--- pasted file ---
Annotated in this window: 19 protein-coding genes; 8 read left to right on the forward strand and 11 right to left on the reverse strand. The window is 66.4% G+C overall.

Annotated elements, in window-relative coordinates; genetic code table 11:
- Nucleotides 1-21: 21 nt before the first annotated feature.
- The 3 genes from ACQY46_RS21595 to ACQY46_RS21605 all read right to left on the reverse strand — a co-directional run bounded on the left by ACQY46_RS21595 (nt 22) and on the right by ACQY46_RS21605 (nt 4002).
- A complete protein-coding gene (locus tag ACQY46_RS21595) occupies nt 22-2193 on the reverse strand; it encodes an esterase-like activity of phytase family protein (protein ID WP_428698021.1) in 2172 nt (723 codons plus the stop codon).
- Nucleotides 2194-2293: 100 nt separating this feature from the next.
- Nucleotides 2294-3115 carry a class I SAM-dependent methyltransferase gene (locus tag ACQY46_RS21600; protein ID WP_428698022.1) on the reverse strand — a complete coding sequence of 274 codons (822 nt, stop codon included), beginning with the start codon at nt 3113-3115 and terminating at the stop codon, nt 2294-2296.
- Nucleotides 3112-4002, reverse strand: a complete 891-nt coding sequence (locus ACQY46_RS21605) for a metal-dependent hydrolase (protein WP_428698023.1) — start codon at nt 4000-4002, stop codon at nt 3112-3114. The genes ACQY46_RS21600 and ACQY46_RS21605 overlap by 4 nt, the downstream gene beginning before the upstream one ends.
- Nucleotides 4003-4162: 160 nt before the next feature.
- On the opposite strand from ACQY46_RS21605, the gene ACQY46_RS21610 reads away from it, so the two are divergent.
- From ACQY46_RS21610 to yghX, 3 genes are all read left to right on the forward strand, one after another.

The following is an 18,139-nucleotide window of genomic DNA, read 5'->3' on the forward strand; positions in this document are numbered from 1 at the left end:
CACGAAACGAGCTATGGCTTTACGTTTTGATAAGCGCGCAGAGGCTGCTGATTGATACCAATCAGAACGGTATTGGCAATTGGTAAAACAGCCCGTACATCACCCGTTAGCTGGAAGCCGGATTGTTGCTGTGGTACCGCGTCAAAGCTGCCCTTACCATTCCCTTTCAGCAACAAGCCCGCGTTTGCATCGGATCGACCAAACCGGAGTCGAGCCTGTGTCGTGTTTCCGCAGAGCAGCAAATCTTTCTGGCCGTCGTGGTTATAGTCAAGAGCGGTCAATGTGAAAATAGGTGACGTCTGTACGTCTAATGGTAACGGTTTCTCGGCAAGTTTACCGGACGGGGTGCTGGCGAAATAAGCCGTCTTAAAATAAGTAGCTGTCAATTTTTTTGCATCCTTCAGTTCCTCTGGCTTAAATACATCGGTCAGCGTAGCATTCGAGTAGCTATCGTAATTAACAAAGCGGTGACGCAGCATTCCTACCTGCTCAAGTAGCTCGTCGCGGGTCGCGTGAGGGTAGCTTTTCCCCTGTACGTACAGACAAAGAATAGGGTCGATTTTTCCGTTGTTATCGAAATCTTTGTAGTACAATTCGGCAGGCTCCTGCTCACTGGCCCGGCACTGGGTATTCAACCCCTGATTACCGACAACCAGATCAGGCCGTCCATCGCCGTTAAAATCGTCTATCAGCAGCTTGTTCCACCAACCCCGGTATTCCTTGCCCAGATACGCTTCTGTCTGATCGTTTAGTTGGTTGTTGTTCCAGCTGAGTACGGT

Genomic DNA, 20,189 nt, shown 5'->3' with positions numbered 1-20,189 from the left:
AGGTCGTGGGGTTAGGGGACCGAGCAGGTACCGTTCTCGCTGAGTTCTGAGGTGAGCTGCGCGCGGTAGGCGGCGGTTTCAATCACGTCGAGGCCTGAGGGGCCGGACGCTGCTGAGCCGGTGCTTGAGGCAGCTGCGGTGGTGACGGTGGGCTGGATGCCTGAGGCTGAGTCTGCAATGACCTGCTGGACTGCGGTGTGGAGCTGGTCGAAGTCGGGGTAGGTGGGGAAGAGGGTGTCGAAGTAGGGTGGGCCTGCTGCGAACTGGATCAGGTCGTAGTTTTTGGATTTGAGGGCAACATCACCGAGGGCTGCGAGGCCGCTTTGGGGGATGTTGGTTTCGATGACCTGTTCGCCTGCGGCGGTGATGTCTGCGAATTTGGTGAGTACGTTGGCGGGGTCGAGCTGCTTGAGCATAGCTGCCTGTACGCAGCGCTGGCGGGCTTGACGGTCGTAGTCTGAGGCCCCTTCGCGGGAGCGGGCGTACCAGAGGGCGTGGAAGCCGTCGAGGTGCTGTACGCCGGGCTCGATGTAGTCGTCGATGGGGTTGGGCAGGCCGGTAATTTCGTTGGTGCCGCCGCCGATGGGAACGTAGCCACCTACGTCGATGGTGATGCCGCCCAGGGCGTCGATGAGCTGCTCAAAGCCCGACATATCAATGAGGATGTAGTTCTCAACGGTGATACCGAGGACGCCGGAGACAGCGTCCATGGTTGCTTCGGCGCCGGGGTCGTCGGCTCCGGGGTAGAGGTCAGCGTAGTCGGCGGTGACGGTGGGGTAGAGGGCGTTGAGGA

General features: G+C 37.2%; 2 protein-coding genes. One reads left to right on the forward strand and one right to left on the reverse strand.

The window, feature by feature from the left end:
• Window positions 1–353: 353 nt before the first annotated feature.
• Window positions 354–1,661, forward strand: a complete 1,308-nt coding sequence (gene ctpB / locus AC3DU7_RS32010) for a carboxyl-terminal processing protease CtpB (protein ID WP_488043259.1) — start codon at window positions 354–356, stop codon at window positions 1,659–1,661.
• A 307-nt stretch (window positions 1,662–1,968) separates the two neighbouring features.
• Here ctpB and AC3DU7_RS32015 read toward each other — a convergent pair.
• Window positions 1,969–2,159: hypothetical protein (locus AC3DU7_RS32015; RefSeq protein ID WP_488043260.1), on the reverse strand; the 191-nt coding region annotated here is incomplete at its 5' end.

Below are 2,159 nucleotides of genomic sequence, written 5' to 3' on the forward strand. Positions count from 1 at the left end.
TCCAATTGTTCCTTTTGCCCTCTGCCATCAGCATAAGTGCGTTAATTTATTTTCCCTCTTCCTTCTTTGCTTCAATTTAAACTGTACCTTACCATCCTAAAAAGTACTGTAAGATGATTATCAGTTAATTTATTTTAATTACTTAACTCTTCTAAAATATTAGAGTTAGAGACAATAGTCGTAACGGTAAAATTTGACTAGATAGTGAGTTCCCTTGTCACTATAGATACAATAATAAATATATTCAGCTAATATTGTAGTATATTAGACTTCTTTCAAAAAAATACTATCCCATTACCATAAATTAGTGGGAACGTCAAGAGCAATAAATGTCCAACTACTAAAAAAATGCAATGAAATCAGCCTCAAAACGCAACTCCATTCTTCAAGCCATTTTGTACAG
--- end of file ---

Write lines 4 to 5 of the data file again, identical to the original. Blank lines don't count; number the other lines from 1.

- The 3 genes from ACQY46_RS21595 to ACQY46_RS21605 all read right to left on the reverse strand — a co-directional run bounded on the left by ACQY46_RS21595 (nt 22) and on the right by ACQY46_RS21605 (nt 4002).
- A complete protein-coding gene (locus tag ACQY46_RS21595) occupies nt 22-2193 on the reverse strand; it encodes an esterase-like activity of phytase family protein (protein ID WP_428698021.1) in 2172 nt (723 codons plus the stop codon).